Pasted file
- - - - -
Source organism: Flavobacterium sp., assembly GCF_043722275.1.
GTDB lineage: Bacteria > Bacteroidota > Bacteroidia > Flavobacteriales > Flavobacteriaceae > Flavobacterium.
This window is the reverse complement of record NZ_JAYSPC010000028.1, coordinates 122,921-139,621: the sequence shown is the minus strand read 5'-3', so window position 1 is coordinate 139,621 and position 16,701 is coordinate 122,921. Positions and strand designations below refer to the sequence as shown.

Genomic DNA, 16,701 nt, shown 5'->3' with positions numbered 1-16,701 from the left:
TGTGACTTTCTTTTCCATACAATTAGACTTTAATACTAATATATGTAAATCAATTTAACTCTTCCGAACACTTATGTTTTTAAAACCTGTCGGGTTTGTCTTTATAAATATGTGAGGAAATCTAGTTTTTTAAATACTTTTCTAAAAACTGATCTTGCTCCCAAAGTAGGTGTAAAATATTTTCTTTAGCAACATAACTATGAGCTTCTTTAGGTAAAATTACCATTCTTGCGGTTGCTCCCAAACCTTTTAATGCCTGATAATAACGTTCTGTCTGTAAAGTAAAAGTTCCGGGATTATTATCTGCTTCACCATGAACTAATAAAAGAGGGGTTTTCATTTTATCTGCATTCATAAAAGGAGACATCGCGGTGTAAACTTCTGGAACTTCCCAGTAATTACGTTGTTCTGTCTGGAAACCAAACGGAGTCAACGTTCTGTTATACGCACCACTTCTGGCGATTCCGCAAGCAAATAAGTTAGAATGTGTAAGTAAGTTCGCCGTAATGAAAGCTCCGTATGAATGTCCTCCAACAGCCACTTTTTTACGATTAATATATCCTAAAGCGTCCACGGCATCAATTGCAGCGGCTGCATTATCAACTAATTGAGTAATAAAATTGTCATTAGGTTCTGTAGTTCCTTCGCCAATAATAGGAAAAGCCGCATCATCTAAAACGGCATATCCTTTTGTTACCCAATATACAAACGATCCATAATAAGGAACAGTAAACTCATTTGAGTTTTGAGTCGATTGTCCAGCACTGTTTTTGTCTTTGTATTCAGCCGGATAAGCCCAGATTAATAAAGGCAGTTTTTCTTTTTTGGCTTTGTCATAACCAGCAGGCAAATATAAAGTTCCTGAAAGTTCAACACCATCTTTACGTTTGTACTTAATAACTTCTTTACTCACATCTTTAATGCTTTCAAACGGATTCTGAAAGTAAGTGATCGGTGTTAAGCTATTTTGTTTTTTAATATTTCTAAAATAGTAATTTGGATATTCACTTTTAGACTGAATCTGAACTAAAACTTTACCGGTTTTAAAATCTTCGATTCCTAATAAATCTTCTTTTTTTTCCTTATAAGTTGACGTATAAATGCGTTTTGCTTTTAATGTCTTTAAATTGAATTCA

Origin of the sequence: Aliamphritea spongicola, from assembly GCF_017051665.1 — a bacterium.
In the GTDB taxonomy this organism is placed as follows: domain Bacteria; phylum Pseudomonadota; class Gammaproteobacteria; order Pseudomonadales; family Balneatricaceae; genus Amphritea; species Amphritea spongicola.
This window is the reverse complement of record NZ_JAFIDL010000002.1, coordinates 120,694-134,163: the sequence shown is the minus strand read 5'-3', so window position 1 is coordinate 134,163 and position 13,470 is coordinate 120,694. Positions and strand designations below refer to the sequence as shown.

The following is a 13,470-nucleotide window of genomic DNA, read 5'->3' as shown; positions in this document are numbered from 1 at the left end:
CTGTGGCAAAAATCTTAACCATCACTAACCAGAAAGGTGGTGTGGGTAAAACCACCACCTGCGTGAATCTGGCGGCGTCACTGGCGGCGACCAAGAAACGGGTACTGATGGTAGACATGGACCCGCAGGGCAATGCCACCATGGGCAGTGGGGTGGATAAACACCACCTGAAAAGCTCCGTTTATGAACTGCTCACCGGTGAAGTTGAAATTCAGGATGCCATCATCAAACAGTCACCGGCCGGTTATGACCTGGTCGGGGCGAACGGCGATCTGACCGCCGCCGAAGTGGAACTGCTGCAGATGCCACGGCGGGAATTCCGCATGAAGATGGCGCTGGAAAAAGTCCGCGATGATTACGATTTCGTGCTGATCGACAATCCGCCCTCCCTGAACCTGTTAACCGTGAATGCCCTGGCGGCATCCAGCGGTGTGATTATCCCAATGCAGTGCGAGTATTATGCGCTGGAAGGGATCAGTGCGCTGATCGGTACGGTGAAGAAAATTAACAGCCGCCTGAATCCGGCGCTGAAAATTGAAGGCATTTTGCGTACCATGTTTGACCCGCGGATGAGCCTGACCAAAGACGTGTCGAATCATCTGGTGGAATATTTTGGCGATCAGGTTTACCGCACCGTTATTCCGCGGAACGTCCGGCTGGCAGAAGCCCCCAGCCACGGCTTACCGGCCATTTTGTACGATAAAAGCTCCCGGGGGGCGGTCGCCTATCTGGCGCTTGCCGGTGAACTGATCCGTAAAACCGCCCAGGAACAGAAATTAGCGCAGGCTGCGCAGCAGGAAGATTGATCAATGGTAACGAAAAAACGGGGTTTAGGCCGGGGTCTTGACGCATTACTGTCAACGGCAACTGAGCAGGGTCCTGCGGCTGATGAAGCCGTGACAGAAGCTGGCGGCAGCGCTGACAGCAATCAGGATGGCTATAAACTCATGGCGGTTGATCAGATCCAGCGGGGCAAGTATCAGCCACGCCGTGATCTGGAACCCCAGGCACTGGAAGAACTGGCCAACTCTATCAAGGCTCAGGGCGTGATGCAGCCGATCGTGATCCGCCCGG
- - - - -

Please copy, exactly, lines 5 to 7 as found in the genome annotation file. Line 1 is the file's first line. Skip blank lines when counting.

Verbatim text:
TGTGACTTTCTTTTCCATACAATTAGACTTTAATACTAATATATGTAAATCAATTTAACTCTTCCGAACACTTATGTTTTTAAAACCTGTCGGGTTTGTCTTTATAAATATGTGAGGAAATCTAGTTTTTTAAATACTTTTCTAAAAACTGATCTTGCTCCCAAAGTAGGTGTAAAATATTTTCTTTAGCAACATAACTATGAGCTTCTTTAGGTAAAATTACCATTCTTGCGGTTGCTCCCAAACCTTTTAATGCCTGATAATAACGTTCTGTCTGTAAAGTAAAAGTTCCGGGATTATTATCTGCTTCACCATGAACTAATAAAAGAGGGGTTTTCATTTTATCTGCATTCATAAAAGGAGACATCGCGGTGTAAACTTCTGGAACTTCCCAGTAATTACGTTGTTCTGTCTGGAAACCAAACGGAGTCAACGTTCTGTTATACGCACCACTTCTGGCGATTCCGCAAGCAAATAAGTTAGAATGTGTAAGTAAGTTCGCCGTAATGAAAGCTCCGTATGAATGTCCTCCAACAGCCACTTTTTTACGATTAATATATCCTAAAGCGTCCACGGCATCAATTGCAGCGGCTGCATTATCAACTAATTGAGTAATAAAATTGTCATTAGGTTCTGTAGTTCCTTCGCCAATAATAGGAAAAGCCGCATCATCTAAAACGGCATATCCTTTTGTTACCCAATATACAAACGATCCATAATAAGGAACAGTAAACTCATTTGAGTTTTGAGTCGATTGTCCAGCACTGTTTTTGTCTTTGTATTCAGCCGGATAAGCCCAGATTAATAAAGGCAGTTTTTCTTTTTTGGCTTTGTCATAACCAGCAGGCAAATATAAAGTTCCTGAAAGTTCAACACCATCTTTACGTTTGTACTTAATAACTTCTTTACTCACATCTTTAATGCTTTCAAACGGATTCTGAAAGTAAGTGATCGGTGTTAAGCTATTTTGTTTTTTAATATTTCTAAAATAGTAATTTGGATATTCACTTTTAGACTGAATCTGAACTAAAACTTTACCGGTTTTAAAATCTTCGATTCCTAATAAATCTTCTTTTTTTTCCTTATAAGTTGACGTATAAATGCGTTTTGCTTTTAATGTCTTTAAATTGAATTCA

Origin of the sequence: Aliamphritea spongicola, from assembly GCF_017051665.1 — a bacterium.
In the GTDB taxonomy this organism is placed as follows: domain Bacteria; phylum Pseudomonadota; class Gammaproteobacteria; order Pseudomonadales; family Balneatricaceae; genus Amphritea; species Amphritea spongicola.